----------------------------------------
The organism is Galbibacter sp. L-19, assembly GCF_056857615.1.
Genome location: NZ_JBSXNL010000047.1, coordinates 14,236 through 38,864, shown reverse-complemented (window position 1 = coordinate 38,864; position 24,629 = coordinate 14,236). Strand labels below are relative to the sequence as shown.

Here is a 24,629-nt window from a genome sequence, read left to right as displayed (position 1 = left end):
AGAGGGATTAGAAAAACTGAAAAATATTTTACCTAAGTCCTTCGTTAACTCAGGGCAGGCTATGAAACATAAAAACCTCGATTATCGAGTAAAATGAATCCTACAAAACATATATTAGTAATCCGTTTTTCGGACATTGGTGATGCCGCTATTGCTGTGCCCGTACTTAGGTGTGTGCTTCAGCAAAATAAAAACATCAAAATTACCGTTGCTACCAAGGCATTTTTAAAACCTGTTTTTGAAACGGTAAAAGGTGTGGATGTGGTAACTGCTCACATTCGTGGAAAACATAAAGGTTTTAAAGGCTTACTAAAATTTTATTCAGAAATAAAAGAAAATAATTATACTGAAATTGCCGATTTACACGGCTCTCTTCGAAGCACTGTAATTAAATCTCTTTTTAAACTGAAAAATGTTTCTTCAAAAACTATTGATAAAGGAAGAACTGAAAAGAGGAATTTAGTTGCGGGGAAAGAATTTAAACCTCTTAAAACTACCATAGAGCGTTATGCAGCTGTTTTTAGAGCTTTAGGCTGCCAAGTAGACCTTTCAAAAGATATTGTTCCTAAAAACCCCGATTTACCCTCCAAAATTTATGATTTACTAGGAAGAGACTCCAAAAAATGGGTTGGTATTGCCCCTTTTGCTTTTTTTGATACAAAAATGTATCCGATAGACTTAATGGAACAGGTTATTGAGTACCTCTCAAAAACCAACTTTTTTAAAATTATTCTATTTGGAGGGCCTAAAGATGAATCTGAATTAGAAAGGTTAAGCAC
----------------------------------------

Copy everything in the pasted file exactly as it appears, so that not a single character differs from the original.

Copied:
The organism is Galbibacter sp. L-19, assembly GCF_056857615.1.
Genome location: NZ_JBSXNL010000047.1, coordinates 14,236 through 38,864, shown reverse-complemented (window position 1 = coordinate 38,864; position 24,629 = coordinate 14,236). Strand labels below are relative to the sequence as shown.

Here is a 24,629-nt window from a genome sequence, read left to right as displayed (position 1 = left end):
AGAGGGATTAGAAAAACTGAAAAATATTTTACCTAAGTCCTTCGTTAACTCAGGGCAGGCTATGAAACATAAAAACCTCGATTATCGAGTAAAATGAATCCTACAAAACATATATTAGTAATCCGTTTTTCGGACATTGGTGATGCCGCTATTGCTGTGCCCGTACTTAGGTGTGTGCTTCAGCAAAATAAAAACATCAAAATTACCGTTGCTACCAAGGCATTTTTAAAACCTGTTTTTGAAACGGTAAAAGGTGTGGATGTGGTAACTGCTCACATTCGTGGAAAACATAAAGGTTTTAAAGGCTTACTAAAATTTTATTCAGAAATAAAAGAAAATAATTATACTGAAATTGCCGATTTACACGGCTCTCTTCGAAGCACTGTAATTAAATCTCTTTTTAAACTGAAAAATGTTTCTTCAAAAACTATTGATAAAGGAAGAACTGAAAAGAGGAATTTAGTTGCGGGGAAAGAATTTAAACCTCTTAAAACTACCATAGAGCGTTATGCAGCTGTTTTTAGAGCTTTAGGCTGCCAAGTAGACCTTTCAAAAGATATTGTTCCTAAAAACCCCGATTTACCCTCCAAAATTTATGATTTACTAGGAAGAGACTCCAAAAAATGGGTTGGTATTGCCCCTTTTGCTTTTTTTGATACAAAAATGTATCCGATAGACTTAATGGAACAGGTTATTGAGTACCTCTCAAAAACCAACTTTTTTAAAATTATTCTATTTGGAGGGCCTAAAGATGAATCTGAATTAGAAAGGTTAAGCAC